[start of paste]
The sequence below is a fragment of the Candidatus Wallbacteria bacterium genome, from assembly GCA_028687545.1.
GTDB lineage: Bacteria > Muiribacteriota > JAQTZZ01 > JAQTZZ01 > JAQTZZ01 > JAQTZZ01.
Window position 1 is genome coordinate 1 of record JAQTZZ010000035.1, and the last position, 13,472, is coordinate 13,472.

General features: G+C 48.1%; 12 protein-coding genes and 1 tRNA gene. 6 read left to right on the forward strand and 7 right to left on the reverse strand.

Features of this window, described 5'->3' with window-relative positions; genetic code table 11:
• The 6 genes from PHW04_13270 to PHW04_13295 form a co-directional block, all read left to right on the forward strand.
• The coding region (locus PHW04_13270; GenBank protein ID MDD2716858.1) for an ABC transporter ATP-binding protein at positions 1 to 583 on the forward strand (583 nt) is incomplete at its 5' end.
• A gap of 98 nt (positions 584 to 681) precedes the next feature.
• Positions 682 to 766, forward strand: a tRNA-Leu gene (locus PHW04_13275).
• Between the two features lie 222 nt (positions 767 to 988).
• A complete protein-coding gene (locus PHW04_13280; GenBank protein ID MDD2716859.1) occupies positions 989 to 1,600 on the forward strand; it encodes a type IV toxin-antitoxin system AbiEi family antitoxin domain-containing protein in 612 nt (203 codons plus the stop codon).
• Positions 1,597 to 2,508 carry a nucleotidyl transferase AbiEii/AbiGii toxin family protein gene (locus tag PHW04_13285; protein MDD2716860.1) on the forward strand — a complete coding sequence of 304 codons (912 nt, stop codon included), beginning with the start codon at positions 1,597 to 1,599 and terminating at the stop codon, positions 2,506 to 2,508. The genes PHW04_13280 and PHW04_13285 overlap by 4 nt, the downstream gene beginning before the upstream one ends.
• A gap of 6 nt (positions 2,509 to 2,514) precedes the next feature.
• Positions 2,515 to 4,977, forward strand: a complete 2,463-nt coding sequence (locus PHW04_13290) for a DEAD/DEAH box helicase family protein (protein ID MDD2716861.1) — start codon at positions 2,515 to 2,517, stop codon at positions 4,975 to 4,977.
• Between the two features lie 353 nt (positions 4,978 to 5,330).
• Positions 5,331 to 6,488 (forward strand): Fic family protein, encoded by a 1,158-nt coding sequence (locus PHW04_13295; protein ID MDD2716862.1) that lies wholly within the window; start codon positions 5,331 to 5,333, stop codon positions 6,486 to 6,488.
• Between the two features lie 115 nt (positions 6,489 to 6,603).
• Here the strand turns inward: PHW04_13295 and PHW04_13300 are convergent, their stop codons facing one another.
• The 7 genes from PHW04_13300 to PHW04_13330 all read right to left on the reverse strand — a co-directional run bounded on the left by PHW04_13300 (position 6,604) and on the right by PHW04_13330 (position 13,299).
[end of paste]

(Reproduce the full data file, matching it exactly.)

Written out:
The sequence below is a fragment of the Candidatus Wallbacteria bacterium genome, from assembly GCA_028687545.1.
GTDB lineage: Bacteria > Muiribacteriota > JAQTZZ01 > JAQTZZ01 > JAQTZZ01 > JAQTZZ01.
Window position 1 is genome coordinate 1 of record JAQTZZ010000035.1, and the last position, 13,472, is coordinate 13,472.

General features: G+C 48.1%; 12 protein-coding genes and 1 tRNA gene. 6 read left to right on the forward strand and 7 right to left on the reverse strand.

Features of this window, described 5'->3' with window-relative positions; genetic code table 11:
• The 6 genes from PHW04_13270 to PHW04_13295 form a co-directional block, all read left to right on the forward strand.
• The coding region (locus PHW04_13270; GenBank protein ID MDD2716858.1) for an ABC transporter ATP-binding protein at positions 1 to 583 on the forward strand (583 nt) is incomplete at its 5' end.
• A gap of 98 nt (positions 584 to 681) precedes the next feature.
• Positions 682 to 766, forward strand: a tRNA-Leu gene (locus PHW04_13275).
• Between the two features lie 222 nt (positions 767 to 988).
• A complete protein-coding gene (locus PHW04_13280; GenBank protein ID MDD2716859.1) occupies positions 989 to 1,600 on the forward strand; it encodes a type IV toxin-antitoxin system AbiEi family antitoxin domain-containing protein in 612 nt (203 codons plus the stop codon).
• Positions 1,597 to 2,508 carry a nucleotidyl transferase AbiEii/AbiGii toxin family protein gene (locus tag PHW04_13285; protein MDD2716860.1) on the forward strand — a complete coding sequence of 304 codons (912 nt, stop codon included), beginning with the start codon at positions 1,597 to 1,599 and terminating at the stop codon, positions 2,506 to 2,508. The genes PHW04_13280 and PHW04_13285 overlap by 4 nt, the downstream gene beginning before the upstream one ends.
• A gap of 6 nt (positions 2,509 to 2,514) precedes the next feature.
• Positions 2,515 to 4,977, forward strand: a complete 2,463-nt coding sequence (locus PHW04_13290) for a DEAD/DEAH box helicase family protein (protein ID MDD2716861.1) — start codon at positions 2,515 to 2,517, stop codon at positions 4,975 to 4,977.
• Between the two features lie 353 nt (positions 4,978 to 5,330).
• Positions 5,331 to 6,488 (forward strand): Fic family protein, encoded by a 1,158-nt coding sequence (locus PHW04_13295; protein ID MDD2716862.1) that lies wholly within the window; start codon positions 5,331 to 5,333, stop codon positions 6,486 to 6,488.
• Between the two features lie 115 nt (positions 6,489 to 6,603).
• Here the strand turns inward: PHW04_13295 and PHW04_13300 are convergent, their stop codons facing one another.
• The 7 genes from PHW04_13300 to PHW04_13330 all read right to left on the reverse strand — a co-directional run bounded on the left by PHW04_13300 (position 6,604) and on the right by PHW04_13330 (position 13,299).